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Comment: Re:can we have ONE non-dumbed down GUI please? (Score 1) 133

by CRCulver (#47953191) Attached to: KDE's UI To Bend Toward Simplicity

XFCE hasn't been ultralight in a few years now. It is no longer recommended for netbooks and other underpowered systems. I think it might be a decent replacement for GNOME for many disgruntled users.

Personally, I'd recommend at least considering replacing most of your Linux desktop needs with Emacs and the command line. As the years have gone by, I've done less and less of my work outside of Emacs, a terminal and a browser. Even supposedly UI-heavy things like simple image manipulation are done faster from the command line with an imagemagick one-liner than waiting for Gimp to launch, reaching for the mouse, and clicking through dialogues. Sure, that way of working isn't for everyone, but the sort of people who read Slashdot might want to give it a try.

Comment: Re:That's all I needed to hear (Score 1) 96

by ultranova (#47952817) Attached to: Microsoft Kills Off Its Trustworthy Computing Group

The cloud is not trustworthy, it was shown to not be many times over and no sane enterprise will allow the cloud to take over local desktops/servers.

Unless it's cheaper. Then as long as nothing happens, managers get bonuses for the savings their decisions have earned the company, and if something does, it's an unforeseeable event that was the fault of some evil haxor.

Comment: Re:ICANN sell to the highest bidder (Score 1) 64

by ultranova (#47952745) Attached to: Amazon Purchases<nobr> <wbr></nobr>.buy TLD For $4.6 Million

TLDs have certain requirements associated with them, unless Amazon magically also has some super special secret deal that Google hasn't told the world about after losing ... then Amazon won't be able to monopolize or otherwise use the TLD to an unfair advantage.

And yet that's exactly what Amazon will do. Even if they run their registry business as a separate department, the conflict of interests is always there. It's exactly like an ISP who also provides content has an incentive to make connections to Netflix suck.

Perhaps it would be best to simply forbid companies from expanding to arbitrary new segments?

Comment: Re:confused (Score 2) 336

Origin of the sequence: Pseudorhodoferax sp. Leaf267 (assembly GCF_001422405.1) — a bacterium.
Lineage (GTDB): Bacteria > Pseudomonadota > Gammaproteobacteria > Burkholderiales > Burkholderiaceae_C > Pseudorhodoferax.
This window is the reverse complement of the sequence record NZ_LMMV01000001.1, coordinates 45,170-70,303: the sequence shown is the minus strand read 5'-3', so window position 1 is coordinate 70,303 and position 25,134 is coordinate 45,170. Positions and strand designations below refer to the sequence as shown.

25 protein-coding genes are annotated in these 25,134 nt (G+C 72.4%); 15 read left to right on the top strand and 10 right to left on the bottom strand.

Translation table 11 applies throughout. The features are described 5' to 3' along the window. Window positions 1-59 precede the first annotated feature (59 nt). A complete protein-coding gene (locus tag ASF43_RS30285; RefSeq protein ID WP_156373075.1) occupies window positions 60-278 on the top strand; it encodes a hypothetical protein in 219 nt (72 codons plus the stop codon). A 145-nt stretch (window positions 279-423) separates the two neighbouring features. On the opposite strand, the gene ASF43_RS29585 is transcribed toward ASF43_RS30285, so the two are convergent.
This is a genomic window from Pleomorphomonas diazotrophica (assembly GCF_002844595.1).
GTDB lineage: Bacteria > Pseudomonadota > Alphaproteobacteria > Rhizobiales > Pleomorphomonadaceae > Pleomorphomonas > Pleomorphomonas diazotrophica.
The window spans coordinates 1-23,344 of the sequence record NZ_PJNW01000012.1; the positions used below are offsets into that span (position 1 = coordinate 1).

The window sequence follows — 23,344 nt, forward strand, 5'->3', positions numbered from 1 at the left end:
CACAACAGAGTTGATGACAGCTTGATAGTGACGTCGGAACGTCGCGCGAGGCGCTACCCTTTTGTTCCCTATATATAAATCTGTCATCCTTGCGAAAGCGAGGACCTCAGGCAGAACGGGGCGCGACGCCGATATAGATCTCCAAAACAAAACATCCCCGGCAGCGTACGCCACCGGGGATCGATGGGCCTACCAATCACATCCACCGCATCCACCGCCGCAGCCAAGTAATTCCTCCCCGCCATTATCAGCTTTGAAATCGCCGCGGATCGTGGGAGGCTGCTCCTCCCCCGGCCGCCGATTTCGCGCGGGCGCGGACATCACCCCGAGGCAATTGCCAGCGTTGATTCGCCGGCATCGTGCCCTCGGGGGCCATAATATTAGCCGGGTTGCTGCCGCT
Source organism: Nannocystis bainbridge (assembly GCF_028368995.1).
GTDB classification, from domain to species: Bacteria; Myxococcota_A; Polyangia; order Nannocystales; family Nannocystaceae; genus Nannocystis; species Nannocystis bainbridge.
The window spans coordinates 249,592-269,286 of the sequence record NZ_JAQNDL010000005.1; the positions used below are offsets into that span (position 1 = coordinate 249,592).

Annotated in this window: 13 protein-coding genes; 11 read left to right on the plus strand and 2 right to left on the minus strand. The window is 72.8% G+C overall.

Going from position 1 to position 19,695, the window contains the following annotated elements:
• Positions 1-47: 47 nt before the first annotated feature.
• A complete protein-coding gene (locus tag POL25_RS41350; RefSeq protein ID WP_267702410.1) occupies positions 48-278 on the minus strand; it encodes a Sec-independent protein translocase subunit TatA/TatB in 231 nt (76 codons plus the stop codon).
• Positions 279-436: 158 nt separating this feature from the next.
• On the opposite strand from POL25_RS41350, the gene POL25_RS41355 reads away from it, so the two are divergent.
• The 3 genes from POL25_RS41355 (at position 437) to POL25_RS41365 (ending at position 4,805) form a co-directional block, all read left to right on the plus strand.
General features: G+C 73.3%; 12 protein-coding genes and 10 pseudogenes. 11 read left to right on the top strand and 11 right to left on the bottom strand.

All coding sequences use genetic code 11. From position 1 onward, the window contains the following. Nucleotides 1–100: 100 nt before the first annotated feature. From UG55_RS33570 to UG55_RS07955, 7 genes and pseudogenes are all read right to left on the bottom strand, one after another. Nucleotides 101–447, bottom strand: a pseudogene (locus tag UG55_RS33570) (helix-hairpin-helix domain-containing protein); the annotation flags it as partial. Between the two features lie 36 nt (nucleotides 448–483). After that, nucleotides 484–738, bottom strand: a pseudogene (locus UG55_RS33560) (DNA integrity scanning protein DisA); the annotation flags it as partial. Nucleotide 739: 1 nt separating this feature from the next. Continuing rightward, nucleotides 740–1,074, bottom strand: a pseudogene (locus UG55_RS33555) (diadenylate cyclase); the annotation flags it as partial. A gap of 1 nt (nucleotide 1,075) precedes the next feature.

by CRCulver (#47945401) Attached to: U2 and Apple Collaborate On 'Non-Piratable, Interactive Format For Music'

The only way I can see something like that working is a robust audio watermark containing the purchasers iTunes information.

Apple also sells music in its lossless format, and there it's hard to get "robust" without annoying the listener. If the watermark is in the metadata, one can simply convert the file to WAV to strip the watermark out and re-encode. If it is in the audio itself, it can lead to complaints: when Universal began offering lossless tracks, it encoded a watermark in the audio that manifested as an annoying buzzing noise, and eventually after much complaint it thankfully stopped doing that.

Comment: Re:Expert. (Score 2, Informative) 336

by CRCulver (#47945341) Attached to: U2 and Apple Collaborate On 'Non-Piratable, Interactive Format For Music'

Um, no, he's much, much less an expert than Dre is. As a respected producer at least Dre has some validity as a good ear, and he can evaluate the results of different parametric curves on tone signature

Dr Dre the "producer" is essentially just an older peer that new acts can ask for advice and a respected name to put advertising. Usually in cases like this where an over-the-hill artist "produces" a younger one, it is in fact the much less celebrated engineer who is doing all the fine-tuning of the sound. The "producer" can only say "I like that" or "I don't like that" to what the engineer presents.

Comment: Re:No surprise (Score 3, Interesting) 215

by readin (#47942837) Attached to: Study: Chimpanzees Have Evolved To Kill Each Other